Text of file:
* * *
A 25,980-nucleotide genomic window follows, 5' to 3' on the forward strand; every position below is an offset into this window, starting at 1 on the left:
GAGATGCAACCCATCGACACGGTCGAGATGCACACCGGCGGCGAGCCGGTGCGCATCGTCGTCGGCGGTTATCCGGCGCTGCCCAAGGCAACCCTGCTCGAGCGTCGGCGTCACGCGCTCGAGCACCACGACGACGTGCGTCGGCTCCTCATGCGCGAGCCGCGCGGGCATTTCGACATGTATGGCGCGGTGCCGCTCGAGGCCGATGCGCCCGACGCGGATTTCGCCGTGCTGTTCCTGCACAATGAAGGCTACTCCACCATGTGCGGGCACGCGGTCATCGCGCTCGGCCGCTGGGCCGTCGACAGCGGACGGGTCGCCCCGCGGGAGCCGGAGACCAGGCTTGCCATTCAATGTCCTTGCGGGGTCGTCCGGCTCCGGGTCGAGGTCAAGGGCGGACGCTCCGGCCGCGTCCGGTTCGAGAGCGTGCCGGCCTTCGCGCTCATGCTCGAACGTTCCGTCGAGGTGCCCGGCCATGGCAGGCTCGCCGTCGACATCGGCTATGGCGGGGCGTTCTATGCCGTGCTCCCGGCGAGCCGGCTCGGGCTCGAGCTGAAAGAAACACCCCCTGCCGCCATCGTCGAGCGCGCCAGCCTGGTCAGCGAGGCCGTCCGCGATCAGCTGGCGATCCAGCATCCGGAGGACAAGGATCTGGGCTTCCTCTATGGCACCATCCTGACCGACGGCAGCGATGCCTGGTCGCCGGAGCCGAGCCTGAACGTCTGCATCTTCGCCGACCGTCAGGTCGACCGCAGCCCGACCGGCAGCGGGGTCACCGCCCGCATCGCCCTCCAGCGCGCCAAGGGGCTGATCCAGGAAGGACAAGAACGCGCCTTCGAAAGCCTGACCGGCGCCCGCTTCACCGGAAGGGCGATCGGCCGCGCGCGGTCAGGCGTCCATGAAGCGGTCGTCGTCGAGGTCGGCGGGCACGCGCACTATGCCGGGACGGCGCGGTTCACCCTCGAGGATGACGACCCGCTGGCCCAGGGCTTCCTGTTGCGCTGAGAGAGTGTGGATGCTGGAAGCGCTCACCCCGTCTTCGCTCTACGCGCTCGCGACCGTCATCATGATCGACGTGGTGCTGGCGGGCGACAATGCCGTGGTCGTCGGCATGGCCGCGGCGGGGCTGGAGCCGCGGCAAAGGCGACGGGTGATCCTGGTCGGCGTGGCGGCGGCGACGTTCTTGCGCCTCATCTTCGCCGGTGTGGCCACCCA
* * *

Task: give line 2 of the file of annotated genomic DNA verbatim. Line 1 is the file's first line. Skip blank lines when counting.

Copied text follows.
GAGATGCAACCCATCGACACGGTCGAGATGCACACCGGCGGCGAGCCGGTGCGCATCGTCGTCGGCGGTTATCCGGCGCTGCCCAAGGCAACCCTGCTCGAGCGTCGGCGTCACGCGCTCGAGCACCACGACGACGTGCGTCGGCTCCTCATGCGCGAGCCGCGCGGGCATTTCGACATGTATGGCGCGGTGCCGCTCGAGGCCGATGCGCCCGACGCGGATTTCGCCGTGCTGTTCCTGCACAATGAAGGCTACTCCACCATGTGCGGGCACGCGGTCATCGCGCTCGGCCGCTGGGCCGTCGACAGCGGACGGGTCGCCCCGCGGGAGCCGGAGACCAGGCTTGCCATTCAATGTCCTTGCGGGGTCGTCCGGCTCCGGGTCGAGGTCAAGGGCGGACGCTCCGGCCGCGTCCGGTTCGAGAGCGTGCCGGCCTTCGCGCTCATGCTCGAACGTTCCGTCGAGGTGCCCGGCCATGGCAGGCTCGCCGTCGACATCGGCTATGGCGGGGCGTTCTATGCCGTGCTCCCGGCGAGCCGGCTCGGGCTCGAGCTGAAAGAAACACCCCCTGCCGCCATCGTCGAGCGCGCCAGCCTGGTCAGCGAGGCCGTCCGCGATCAGCTGGCGATCCAGCATCCGGAGGACAAGGATCTGGGCTTCCTCTATGGCACCATCCTGACCGACGGCAGCGATGCCTGGTCGCCGGAGCCGAGCCTGAACGTCTGCATCTTCGCCGACCGTCAGGTCGACCGCAGCCCGACCGGCAGCGGGGTCACCGCCCGCATCGCCCTCCAGCGCGCCAAGGGGCTGATCCAGGAAGGACAAGAACGCGCCTTCGAAAGCCTGACCGGCGCCCGCTTCACCGGAAGGGCGATCGGCCGCGCGCGGTCAGGCGTCCATGAAGCGGTCGTCGTCGAGGTCGGCGGGCACGCGCACTATGCCGGGACGGCGCGGTTCACCCTCGAGGATGACGACCCGCTGGCCCAGGGCTTCCTGTTGCGCTGAGAGAGTGTGGATGCTGGAAGCGCTCACCCCGTCTTCGCTCTACGCGCTCGCGACCGTCATCATGATCGACGTGGTGCTGGCGGGCGACAATGCCGTGGTCGTCGGCATGGCCGCGGCGGGGCTGGAGCCGCGGCAAAGGCGACGGGTGATCCTGGTCGGCGTGGCGGCGGCGACGTTCTTGCGCCTCATCTTCGCCGGTGTGGCCACCCA